A Meru Networks Wi-Fi systems is supporting the deployment of 1,200 iPad minis in one day distributed to pupils in the Blackburn-based Pleckgate High School in the UK, the company announced today (20 January 2014).
The mobile launch – a first for the school – coincided with the first day of the new Autumn term, and was chosen in favour of a phased rollout due to the Meru solution’s proven high-density handling capabilities, the company said.
“At my previous school, we rolled out iPod touches, but found that the Cisco wireless network was simply unable to cope with a high number of devices connecting at the same time. We switched to Meru with great success,” said Lewis Hall, e-learning manager at Pleckgate High School.
“When I moved to Pleckgate, we expanded the existing Meru network, which has been able to cope with everything we threw at it and more. People said we were crazy to deploy 1,200 devices in one day, but, using Meru, it went even better then we imagined.”
One of the government’s Building Schools for the Future (BSF) successes, Pleckgate became one of the first schools to trial a free iPad mini programme last year. Such a large-scale mobile device ‘switch on’ was deemed a worthwhile risk, with Pleckgate having already deployed Meru’s Wi-Fi technology throughout the school and with management’s prior experience with Meru’s ability to support high numbers of users and devices simultaneously.
Each member of the Pleckgate staff also has an iPad mini or an iPad2, as well as a MacBook Air, while every classroom and learning space is equipped with Apple TVs, with use enabled by the Meru Bonjour Gateway – all deployed within the space of the last 12 months.
The school will eventually move to an all-mobile environment, phasing out desktops PCs and laptops in classrooms to improve student-teacher interaction and accelerate independent learning.
Pleckgate makes extensive use of Apple TV units powered by the Apple AirPlay service. Meru’s Bonjour Gateway support, integrated into the Meru MobileFLEX architecture, helps ensure that transmitting devices and the displays connected to Apple TV units are appropriately co-ordinated on a per-classroom basis, to avoid interference and confusion. Meru’s access points and controllers manage the service dynamically.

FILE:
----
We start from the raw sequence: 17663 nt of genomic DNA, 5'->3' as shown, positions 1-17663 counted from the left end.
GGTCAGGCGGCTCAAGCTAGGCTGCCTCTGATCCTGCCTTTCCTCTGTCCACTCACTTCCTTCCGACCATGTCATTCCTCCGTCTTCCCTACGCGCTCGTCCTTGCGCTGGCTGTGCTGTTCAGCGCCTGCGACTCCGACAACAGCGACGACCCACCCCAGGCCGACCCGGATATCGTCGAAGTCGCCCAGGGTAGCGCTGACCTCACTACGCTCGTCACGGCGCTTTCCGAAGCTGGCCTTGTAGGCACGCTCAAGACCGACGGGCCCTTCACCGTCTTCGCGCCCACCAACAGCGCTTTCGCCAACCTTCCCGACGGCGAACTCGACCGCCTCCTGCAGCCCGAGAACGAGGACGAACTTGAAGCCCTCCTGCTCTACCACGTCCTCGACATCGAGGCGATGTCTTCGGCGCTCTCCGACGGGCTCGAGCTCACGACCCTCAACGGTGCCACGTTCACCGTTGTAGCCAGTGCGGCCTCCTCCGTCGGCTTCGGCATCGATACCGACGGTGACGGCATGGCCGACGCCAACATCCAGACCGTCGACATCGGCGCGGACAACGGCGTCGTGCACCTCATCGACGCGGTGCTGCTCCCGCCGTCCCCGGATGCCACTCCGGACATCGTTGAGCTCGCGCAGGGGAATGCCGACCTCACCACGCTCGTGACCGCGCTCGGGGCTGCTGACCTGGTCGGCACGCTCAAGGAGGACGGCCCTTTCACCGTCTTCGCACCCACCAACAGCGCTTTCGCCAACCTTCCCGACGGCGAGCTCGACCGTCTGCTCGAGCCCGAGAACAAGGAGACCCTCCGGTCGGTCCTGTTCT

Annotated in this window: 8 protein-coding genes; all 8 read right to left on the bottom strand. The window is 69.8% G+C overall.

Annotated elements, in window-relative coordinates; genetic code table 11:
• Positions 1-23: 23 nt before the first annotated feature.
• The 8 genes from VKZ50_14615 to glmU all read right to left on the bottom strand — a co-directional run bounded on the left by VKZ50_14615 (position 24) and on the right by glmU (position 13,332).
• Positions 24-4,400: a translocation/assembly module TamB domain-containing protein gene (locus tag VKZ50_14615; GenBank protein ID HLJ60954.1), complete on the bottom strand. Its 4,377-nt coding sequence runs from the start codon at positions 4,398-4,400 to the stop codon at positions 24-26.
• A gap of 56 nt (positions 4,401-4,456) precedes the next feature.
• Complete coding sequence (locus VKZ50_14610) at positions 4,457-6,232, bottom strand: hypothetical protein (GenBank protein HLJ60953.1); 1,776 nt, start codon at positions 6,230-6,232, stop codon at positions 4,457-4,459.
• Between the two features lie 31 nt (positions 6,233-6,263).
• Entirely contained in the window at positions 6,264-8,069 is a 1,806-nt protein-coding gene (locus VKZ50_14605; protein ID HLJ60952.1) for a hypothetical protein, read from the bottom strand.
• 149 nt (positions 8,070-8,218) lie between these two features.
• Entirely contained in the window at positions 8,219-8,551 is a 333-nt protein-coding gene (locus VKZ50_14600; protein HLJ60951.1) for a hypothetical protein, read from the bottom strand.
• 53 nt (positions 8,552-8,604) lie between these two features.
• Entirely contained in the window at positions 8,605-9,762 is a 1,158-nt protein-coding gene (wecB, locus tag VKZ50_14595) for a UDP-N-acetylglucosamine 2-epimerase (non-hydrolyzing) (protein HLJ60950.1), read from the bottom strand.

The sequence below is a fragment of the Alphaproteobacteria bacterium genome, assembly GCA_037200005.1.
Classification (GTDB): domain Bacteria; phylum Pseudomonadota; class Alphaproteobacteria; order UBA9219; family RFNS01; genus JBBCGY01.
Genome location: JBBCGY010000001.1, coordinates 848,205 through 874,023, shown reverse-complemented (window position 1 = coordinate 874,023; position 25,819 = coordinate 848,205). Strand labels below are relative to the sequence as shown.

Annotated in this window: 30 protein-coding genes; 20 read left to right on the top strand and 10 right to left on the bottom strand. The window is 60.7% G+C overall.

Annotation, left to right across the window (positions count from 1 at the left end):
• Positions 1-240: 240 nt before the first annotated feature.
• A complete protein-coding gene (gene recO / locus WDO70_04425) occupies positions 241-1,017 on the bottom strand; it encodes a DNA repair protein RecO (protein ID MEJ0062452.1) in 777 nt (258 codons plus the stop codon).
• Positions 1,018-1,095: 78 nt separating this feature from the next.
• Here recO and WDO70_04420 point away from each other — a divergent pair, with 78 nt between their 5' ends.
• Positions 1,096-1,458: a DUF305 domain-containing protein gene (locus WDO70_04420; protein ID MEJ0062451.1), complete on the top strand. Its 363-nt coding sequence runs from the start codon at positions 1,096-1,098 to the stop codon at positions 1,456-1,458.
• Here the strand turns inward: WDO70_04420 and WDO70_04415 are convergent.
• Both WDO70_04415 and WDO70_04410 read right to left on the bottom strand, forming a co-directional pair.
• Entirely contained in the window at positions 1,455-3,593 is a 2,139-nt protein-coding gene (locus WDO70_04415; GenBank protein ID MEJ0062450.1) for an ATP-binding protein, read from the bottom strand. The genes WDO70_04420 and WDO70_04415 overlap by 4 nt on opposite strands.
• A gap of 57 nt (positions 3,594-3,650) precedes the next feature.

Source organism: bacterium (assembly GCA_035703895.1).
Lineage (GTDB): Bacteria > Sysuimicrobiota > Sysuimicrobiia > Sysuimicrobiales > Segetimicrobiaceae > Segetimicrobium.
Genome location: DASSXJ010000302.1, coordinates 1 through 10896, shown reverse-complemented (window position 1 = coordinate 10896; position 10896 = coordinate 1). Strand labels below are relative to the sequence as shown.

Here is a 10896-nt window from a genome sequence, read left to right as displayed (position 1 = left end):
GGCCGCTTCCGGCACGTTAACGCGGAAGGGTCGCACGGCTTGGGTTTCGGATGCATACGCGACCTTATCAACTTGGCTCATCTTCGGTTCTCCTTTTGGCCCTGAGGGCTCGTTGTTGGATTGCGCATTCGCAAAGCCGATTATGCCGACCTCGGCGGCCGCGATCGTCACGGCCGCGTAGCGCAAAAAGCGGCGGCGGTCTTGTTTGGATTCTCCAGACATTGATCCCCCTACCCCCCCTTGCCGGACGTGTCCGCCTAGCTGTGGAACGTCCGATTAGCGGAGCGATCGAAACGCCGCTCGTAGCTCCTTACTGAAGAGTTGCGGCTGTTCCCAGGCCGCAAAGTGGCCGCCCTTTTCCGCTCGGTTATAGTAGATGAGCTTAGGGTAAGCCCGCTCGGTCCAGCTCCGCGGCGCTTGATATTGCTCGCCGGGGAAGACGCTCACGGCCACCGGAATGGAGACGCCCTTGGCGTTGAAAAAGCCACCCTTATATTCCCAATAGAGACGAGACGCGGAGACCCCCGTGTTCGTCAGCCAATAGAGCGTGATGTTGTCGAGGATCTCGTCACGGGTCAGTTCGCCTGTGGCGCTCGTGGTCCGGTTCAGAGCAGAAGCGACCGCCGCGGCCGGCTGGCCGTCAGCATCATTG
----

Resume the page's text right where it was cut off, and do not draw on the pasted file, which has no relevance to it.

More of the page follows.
“iPads and mobile devices are not a quick fix, we know that, but are an enabler to delivering better learning and teaching,” said Hall. “I knew from previous experience that this approach could work. At my previous school we doubled our GCSE results within two years of deploying mobile devices and teaching and learning went from 60% ‘inadequate’ to 70% ‘good’ in Ofsted results. A mobile device strategy can be effective, as long as the right infrastructure is in place to support it.”
Sarosh Vesuna, vice president and general manager of education at Meru Networks, added: “Pleckgate School took a calculated risk in deploying thousands of mobile devices in a single day, knowing that its wireless network would be able to stand up to the challenge. Increasingly, schools and other educational establishments need to know that their Wi-Fi can deliver each time every time and cope with the rigorous demands of large numbers of users and devices.”
Meru’s Education-grade (MEG) wireless solution is designed to solve educational institutions’ BYOD (Bring your own device) issues and support their learning-essential applications. MEG starts with three simple steps:
- On-board quickly with BYOD provisioning and secure wireless access mapped to IT policies.
- Connect all BYOD devices reliably anywhere on campus.
- Learn by deploying validated learning and teaching applications on BYOD devices over the MEG wireless solution.
Pleckgate joins more than 3,000 schools in the UK and Ireland which are currently using MEG solutions.
Meru is at the technology in education show BETT 2014 on stand E340 at London's Excel between 22 and 25 January 2014.